Following reports that the Independent Expert Panel on badger culls concluded that they were 'ineffective and inhumane', Green Party's animal spokesperson Caroline Allen has called on DEFRA to take steps to adopt alternative strategies to tackle bovine TB, such as vaccination.
Caroline Allen, Green Party spokesperson on animals, said: “Results from the Independent Expert Panel confirming the cull was inhumane and ineffective are no surprise.
“It’s extremely sad that badgers in Gloucestershire and Somerset had to suffer unnecessarily because Defra and Owen Paterson refused to listen to experts and resolved to plough on, wasting millions of pounds on an ideological crusade against our indigenous wildlife. A chorus of independent scientists warned the government that these trials were doomed to failure but Owen Paterson was too concerned with driving the cull through his imaginary goalposts to listen.
“It is likely that the suffering inflicted during the cull was worse than has been reported. The failure to kill the allotted number of badgers, with less than half the required numbers being killed in the initial six week period means the risk of pertubation is increased, meaning this cull may even make the disease problem worse."
Caroline Lucas, Green MP for Brighton Pavilion, said: “It’s time for the Government to end is cruel, inhumane and wasteful culling policies.
“There needs to be investment in evidence-based strategies to tackle bovine TB – including vaccination and improved biosecurity. But instead of exploring these alternatives, and finding humane and effective solutions, millions of pounds have been wasted and we are no further forward in helping farmers.”
But the President of the British Veterinary Association (BVA), Robin Hargreaves, said badger vaccination was not a viable alternative to the government's TB strategy.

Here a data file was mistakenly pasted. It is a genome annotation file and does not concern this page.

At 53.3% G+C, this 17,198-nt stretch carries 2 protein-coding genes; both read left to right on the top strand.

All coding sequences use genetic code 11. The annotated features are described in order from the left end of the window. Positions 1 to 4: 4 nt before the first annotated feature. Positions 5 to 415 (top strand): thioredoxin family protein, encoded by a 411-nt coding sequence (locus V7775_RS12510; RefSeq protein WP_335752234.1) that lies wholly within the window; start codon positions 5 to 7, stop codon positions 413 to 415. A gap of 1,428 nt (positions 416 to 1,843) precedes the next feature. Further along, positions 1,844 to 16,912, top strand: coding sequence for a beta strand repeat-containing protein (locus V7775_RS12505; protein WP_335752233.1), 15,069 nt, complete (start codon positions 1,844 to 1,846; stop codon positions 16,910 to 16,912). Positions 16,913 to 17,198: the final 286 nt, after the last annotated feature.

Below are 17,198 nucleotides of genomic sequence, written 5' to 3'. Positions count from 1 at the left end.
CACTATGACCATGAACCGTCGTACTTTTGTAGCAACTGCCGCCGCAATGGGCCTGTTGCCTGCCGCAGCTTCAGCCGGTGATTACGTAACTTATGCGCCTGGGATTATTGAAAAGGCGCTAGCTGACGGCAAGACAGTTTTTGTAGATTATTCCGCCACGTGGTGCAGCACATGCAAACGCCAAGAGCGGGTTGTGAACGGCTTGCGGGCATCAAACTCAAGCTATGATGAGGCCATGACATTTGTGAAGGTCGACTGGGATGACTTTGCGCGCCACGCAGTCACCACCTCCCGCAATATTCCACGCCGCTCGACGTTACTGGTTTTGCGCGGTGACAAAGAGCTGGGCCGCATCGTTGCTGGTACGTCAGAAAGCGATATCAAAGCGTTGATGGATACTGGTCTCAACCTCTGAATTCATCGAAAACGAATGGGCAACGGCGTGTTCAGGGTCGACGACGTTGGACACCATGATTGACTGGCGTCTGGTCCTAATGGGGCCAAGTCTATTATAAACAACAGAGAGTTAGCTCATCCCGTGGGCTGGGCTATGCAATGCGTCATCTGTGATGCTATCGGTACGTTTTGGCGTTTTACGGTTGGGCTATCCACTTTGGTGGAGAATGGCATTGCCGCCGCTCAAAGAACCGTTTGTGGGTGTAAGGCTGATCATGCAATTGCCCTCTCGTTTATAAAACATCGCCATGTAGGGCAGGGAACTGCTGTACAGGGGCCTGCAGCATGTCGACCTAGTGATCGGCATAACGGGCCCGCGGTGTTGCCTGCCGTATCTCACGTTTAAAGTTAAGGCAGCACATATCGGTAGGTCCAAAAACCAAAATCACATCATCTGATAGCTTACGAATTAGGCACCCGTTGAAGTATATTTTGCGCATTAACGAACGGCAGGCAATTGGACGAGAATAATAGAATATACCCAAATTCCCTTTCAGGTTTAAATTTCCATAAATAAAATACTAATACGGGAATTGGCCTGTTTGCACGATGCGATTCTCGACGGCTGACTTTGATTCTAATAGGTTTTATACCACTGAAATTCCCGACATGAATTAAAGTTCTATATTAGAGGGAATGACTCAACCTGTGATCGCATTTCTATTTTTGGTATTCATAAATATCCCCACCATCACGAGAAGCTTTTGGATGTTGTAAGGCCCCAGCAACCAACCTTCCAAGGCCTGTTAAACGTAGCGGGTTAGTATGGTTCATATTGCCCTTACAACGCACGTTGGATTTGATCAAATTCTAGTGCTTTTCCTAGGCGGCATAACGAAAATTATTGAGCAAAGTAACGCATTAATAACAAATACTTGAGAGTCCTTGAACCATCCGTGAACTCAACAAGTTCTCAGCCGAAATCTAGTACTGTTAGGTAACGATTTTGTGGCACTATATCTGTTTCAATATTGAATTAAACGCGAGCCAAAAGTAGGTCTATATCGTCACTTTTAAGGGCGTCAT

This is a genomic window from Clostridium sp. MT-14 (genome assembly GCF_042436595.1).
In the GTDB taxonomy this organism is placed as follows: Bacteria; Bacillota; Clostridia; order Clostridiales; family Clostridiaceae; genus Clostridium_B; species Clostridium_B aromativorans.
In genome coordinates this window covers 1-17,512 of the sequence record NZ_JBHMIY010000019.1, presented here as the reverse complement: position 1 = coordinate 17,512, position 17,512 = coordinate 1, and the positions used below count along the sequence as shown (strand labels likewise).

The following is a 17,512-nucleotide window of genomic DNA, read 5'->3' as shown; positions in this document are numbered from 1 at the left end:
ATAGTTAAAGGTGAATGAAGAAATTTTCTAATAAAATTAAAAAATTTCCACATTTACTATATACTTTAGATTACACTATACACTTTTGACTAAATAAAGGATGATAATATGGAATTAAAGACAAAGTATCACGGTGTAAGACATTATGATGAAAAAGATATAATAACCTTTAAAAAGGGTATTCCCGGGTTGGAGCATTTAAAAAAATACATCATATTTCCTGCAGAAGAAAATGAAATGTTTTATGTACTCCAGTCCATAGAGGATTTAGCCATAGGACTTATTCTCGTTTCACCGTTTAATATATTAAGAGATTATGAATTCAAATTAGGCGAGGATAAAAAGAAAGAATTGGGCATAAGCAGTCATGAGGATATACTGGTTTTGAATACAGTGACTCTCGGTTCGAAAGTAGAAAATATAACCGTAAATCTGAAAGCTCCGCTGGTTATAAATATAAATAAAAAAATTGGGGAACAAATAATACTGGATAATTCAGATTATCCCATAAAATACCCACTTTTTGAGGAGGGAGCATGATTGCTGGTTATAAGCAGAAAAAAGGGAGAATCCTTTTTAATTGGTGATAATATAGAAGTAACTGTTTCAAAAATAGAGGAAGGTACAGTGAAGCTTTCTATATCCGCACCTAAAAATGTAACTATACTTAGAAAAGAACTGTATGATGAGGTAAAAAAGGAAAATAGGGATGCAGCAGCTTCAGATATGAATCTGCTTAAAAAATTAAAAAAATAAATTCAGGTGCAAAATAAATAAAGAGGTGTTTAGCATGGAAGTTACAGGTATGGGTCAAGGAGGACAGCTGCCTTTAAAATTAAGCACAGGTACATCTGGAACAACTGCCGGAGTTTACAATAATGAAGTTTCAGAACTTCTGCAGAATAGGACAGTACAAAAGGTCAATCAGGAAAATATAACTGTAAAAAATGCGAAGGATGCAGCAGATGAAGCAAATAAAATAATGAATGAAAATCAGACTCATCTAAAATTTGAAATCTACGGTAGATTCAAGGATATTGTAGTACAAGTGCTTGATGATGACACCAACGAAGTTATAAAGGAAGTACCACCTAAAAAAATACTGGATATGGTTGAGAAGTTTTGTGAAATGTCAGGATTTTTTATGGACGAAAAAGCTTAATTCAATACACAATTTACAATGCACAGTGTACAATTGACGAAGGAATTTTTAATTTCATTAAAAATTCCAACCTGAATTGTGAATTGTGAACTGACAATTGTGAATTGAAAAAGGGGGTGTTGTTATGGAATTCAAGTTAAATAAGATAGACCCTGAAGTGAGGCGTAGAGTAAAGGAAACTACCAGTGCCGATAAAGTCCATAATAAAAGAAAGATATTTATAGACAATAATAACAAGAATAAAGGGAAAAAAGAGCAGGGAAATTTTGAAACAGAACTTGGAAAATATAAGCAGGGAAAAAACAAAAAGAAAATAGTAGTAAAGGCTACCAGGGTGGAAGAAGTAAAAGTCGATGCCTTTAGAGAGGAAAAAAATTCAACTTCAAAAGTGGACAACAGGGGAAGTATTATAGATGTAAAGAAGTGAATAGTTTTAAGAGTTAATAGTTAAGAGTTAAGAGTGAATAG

Hargreaves said recently at the annual BVA London dinner: "Badger vaccination clearly has a role to play in the eradication of bovine TB, and we were pleased to see it included in the government’s TB strategy, but there is no evidence to suggest that it is currently a viable alternative to culling in the fight against the disease in cattle in the endemic areas. And it is wrong to suggest that any of the measures we need to tackle bovine TB can be successful in isolation.
“We fully recognise that this is a highly emotive subject and our own position was not taken lightly. But it is essential that the public debate is well informed and based on fact. We will continue to do the best we can to add the veterinary perspective to the conversation.”
Keith Taylor, the Green Party’s MEP for South East England and a member of the European Parliament’s Animal Welfare Intergroup, has responded to the study.
"It’s becoming increasingly clear that these badger culls are both ineffective in tackling the serious problem of TB in cows and extremely inhumane."